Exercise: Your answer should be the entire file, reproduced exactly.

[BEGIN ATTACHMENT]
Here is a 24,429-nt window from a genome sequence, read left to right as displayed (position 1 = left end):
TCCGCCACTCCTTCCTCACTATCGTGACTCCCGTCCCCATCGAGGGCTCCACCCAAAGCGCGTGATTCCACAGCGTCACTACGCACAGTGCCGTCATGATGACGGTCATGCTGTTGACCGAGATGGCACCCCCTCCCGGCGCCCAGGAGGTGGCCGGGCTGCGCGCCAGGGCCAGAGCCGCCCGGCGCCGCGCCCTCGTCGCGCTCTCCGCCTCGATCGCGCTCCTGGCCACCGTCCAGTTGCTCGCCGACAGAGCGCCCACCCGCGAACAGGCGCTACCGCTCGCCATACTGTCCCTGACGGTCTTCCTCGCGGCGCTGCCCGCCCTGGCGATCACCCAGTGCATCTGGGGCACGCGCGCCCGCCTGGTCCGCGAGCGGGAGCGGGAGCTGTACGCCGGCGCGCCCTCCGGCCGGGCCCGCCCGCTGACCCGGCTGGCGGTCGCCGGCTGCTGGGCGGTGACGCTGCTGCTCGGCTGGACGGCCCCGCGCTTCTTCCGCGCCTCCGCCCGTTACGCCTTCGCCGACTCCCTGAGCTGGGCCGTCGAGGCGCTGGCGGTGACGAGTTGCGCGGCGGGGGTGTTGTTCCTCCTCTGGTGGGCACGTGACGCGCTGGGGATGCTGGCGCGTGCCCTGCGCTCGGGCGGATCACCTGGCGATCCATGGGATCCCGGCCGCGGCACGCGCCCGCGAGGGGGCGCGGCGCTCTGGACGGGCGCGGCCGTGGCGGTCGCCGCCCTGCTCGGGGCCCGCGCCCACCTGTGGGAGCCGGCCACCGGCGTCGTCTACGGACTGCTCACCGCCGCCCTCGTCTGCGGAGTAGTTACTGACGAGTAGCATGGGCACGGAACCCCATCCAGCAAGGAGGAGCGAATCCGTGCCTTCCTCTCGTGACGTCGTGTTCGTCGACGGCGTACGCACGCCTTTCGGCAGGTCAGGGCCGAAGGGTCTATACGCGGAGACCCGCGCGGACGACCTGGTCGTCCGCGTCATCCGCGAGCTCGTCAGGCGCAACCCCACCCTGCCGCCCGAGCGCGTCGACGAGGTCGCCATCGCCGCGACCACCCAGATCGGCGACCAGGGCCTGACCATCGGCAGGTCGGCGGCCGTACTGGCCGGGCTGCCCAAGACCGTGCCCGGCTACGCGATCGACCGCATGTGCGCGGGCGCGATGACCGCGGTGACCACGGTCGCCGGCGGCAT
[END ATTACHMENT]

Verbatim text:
Here is a 24,429-nt window from a genome sequence, read left to right as displayed (position 1 = left end):
TCCGCCACTCCTTCCTCACTATCGTGACTCCCGTCCCCATCGAGGGCTCCACCCAAAGCGCGTGATTCCACAGCGTCACTACGCACAGTGCCGTCATGATGACGGTCATGCTGTTGACCGAGATGGCACCCCCTCCCGGCGCCCAGGAGGTGGCCGGGCTGCGCGCCAGGGCCAGAGCCGCCCGGCGCCGCGCCCTCGTCGCGCTCTCCGCCTCGATCGCGCTCCTGGCCACCGTCCAGTTGCTCGCCGACAGAGCGCCCACCCGCGAACAGGCGCTACCGCTCGCCATACTGTCCCTGACGGTCTTCCTCGCGGCGCTGCCCGCCCTGGCGATCACCCAGTGCATCTGGGGCACGCGCGCCCGCCTGGTCCGCGAGCGGGAGCGGGAGCTGTACGCCGGCGCGCCCTCCGGCCGGGCCCGCCCGCTGACCCGGCTGGCGGTCGCCGGCTGCTGGGCGGTGACGCTGCTGCTCGGCTGGACGGCCCCGCGCTTCTTCCGCGCCTCCGCCCGTTACGCCTTCGCCGACTCCCTGAGCTGGGCCGTCGAGGCGCTGGCGGTGACGAGTTGCGCGGCGGGGGTGTTGTTCCTCCTCTGGTGGGCACGTGACGCGCTGGGGATGCTGGCGCGTGCCCTGCGCTCGGGCGGATCACCTGGCGATCCATGGGATCCCGGCCGCGGCACGCGCCCGCGAGGGGGCGCGGCGCTCTGGACGGGCGCGGCCGTGGCGGTCGCCGCCCTGCTCGGGGCCCGCGCCCACCTGTGGGAGCCGGCCACCGGCGTCGTCTACGGACTGCTCACCGCCGCCCTCGTCTGCGGAGTAGTTACTGACGAGTAGCATGGGCACGGAACCCCATCCAGCAAGGAGGAGCGAATCCGTGCCTTCCTCTCGTGACGTCGTGTTCGTCGACGGCGTACGCACGCCTTTCGGCAGGTCAGGGCCGAAGGGTCTATACGCGGAGACCCGCGCGGACGACCTGGTCGTCCGCGTCATCCGCGAGCTCGTCAGGCGCAACCCCACCCTGCCGCCCGAGCGCGTCGACGAGGTCGCCATCGCCGCGACCACCCAGATCGGCGACCAGGGCCTGACCATCGGCAGGTCGGCGGCCGTACTGGCCGGGCTGCCCAAGACCGTGCCCGGCTACGCGATCGACCGCATGTGCGCGGGCGCGATGACCGCGGTGACCACGGTCGCCGGCGGCAT